- It can stop them from asking for help or speaking out for fear of not being believed – especially if a senior member of staff is involved
- It can affect their mental health and the incident will most likely add to their existing experiences that reinforce that certain work places aren’t for them
- It can stop them from attending work altogether
At Drive Forward
we want the very best work opportunities for our care-experienced young people and we are proud of our collaboration with the Department for Education to broaden the scope of and improve ring-fenced opportunities within the Civil Service. Over the past couple of years, almost 100 young people working with us have successfully gained a 12-months long internship and we continue to support them throughout and beyond. The Civil Service Care Leaver Internship Scheme is one of the few opportunities that’s not only sustainable (meaning that it pays enough for a young person to cover their monthly outgoings), but it also provides a unique springboard for their future career progression within as well as outside of the civil service. On average, 80% of Drive Forward young people completing their internship are subsequently offered a permanent position!
As one of the largest employers in the country, the Civil Service strives to be a role model for fair recruitment and employee treatment as well as spearheading successful diversity initiatives. A recent report by the Social Mobility Commission found that:
Still More To Do
However, the report also acknowledges that even though entry into the Civil Service has become more accessible via ring-fenced schemes, there is still more work to be done to tackle internal racial discrimination before they can achieve real change:
What our young people want employers to know about racial discrimination:
- It takes a lot of courage for a young person to speak out about the potential racism they are facing
- If they have approached you to report their incident, listen fully to the account without being dismissive as it may not be something that effects you personally
- Racial discrimination is sophisticated and not always explicit which is why it can be difficult to address or brush off as something else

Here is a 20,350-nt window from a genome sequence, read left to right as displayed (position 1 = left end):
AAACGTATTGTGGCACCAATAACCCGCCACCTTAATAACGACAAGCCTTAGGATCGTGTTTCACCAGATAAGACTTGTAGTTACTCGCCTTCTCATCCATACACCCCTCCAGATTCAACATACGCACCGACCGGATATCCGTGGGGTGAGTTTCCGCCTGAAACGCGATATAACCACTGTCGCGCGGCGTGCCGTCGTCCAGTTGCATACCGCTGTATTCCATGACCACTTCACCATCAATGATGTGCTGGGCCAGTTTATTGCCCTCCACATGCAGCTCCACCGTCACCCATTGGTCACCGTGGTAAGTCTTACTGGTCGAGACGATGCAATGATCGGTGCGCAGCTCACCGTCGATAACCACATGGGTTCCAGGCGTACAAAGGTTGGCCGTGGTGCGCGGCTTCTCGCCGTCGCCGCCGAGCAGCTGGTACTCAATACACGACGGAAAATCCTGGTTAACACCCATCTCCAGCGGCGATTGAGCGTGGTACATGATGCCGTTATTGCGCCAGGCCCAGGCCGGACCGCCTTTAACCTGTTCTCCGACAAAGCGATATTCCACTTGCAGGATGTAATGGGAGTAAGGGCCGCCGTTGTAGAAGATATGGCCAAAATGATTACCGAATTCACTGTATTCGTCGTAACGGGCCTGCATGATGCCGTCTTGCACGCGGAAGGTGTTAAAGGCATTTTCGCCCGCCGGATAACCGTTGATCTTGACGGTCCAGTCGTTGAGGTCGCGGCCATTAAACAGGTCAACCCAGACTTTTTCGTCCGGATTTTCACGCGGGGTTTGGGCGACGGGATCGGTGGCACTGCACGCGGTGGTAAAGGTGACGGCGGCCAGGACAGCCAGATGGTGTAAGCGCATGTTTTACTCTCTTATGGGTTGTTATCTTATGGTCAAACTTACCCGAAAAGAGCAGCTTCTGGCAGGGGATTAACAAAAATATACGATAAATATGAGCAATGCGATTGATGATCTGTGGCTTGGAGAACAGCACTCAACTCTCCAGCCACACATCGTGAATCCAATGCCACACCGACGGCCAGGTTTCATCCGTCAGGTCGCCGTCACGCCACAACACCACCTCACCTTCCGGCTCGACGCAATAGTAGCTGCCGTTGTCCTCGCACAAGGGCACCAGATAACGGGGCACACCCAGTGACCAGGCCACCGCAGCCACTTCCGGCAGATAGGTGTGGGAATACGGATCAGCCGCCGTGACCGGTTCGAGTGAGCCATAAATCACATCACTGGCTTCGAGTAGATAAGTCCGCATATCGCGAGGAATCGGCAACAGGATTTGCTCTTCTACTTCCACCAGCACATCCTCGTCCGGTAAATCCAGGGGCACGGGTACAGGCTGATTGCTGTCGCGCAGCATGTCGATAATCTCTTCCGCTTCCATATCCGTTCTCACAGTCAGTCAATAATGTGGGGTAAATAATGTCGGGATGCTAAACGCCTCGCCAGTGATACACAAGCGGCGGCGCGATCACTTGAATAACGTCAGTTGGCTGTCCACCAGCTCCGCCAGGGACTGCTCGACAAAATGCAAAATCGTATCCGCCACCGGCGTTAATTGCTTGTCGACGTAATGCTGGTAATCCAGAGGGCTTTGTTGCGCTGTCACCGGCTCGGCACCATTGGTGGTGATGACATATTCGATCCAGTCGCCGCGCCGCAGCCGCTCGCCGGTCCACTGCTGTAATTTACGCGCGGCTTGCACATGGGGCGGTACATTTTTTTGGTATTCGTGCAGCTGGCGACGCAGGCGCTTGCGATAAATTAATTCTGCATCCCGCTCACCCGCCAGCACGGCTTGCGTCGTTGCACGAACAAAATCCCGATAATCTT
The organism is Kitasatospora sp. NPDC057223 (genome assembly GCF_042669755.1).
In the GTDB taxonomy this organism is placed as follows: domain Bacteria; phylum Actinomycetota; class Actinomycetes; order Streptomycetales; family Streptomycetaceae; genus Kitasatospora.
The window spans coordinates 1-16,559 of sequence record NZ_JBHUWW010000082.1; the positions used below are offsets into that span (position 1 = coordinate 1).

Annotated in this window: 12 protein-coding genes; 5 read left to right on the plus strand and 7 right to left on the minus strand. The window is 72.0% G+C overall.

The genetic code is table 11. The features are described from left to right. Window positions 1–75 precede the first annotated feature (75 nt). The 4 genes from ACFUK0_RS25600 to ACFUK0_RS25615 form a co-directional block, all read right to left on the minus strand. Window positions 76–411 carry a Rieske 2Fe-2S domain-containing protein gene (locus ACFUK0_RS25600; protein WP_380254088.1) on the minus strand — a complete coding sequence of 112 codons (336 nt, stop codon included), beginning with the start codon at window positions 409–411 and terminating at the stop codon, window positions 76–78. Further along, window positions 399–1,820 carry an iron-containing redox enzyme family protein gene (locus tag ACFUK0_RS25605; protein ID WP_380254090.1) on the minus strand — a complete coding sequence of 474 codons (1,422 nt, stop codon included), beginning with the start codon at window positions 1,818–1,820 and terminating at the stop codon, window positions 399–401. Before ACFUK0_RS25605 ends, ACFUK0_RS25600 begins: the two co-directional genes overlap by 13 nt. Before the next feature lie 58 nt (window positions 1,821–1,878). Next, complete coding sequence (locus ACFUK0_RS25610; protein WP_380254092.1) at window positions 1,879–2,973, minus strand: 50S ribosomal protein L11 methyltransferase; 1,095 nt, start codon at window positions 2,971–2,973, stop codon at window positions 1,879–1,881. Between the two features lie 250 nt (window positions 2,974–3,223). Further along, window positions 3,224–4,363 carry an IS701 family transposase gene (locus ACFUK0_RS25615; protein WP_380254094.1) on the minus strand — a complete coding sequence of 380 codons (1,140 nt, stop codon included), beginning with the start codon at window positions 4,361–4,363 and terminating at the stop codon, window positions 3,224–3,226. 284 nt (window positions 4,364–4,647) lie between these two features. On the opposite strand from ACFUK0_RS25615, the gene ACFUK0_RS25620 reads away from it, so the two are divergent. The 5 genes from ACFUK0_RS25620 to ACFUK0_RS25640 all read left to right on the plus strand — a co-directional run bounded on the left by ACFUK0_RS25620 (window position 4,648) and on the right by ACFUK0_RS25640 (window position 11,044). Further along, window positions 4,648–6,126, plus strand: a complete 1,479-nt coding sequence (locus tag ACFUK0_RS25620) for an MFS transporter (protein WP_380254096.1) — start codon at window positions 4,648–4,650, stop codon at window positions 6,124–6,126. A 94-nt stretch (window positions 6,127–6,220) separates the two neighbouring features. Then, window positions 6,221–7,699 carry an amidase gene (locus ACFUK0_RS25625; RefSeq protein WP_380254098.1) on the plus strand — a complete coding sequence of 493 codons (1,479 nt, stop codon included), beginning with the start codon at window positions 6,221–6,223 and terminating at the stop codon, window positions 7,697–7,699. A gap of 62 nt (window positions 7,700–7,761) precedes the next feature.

- Young people don’t want to be treated differently if they report an incident to you. They want to be heard with the same respect and care you provide other employees
- Young people can be more vulnerable, they are likely to be in a working environment they aren’t familiar with and so do not want to “cause trouble” by reporting an incident.
- There is a power imbalance between the young person, their colleagues and employer and they do not want to hurt their chances of employment.
- Any incident of racism will likely remain with that young person for their life and could alter their behaviour at work, even if you believe the incident has been resolved
This isn’t new information, in fact, many of our partners acknowledge that “talent is distributed equally but opportunity is not.” As a result of the barriers our society has in terms of systemic racism, we are proud to work with and train corporate partners to change their mind set and practices when it comes to recruiting. We developed a blind recruitment process to show the success of talent of our young people via written, spoken and task-based interviews without revealing the candidates! Read more on that here.
We have appointed a Diversity and Inclusion lead with whom staff and young people can raise concerns about racial discrimination and micro-aggressions. We also established FORE, Forward on Racial Equality, with the aim of providing young people we work with a safe space to talk about race, how it impacts their daily lives, and how we can champion racial equality across our organisation, our partners, networks, and beyond.
With over 70% of Drive Forward young people being Black, Asian or from minority ethnic backgrounds, we understand the need for representation and a clear voice for raising concerns as well as empowering everyone one we work with.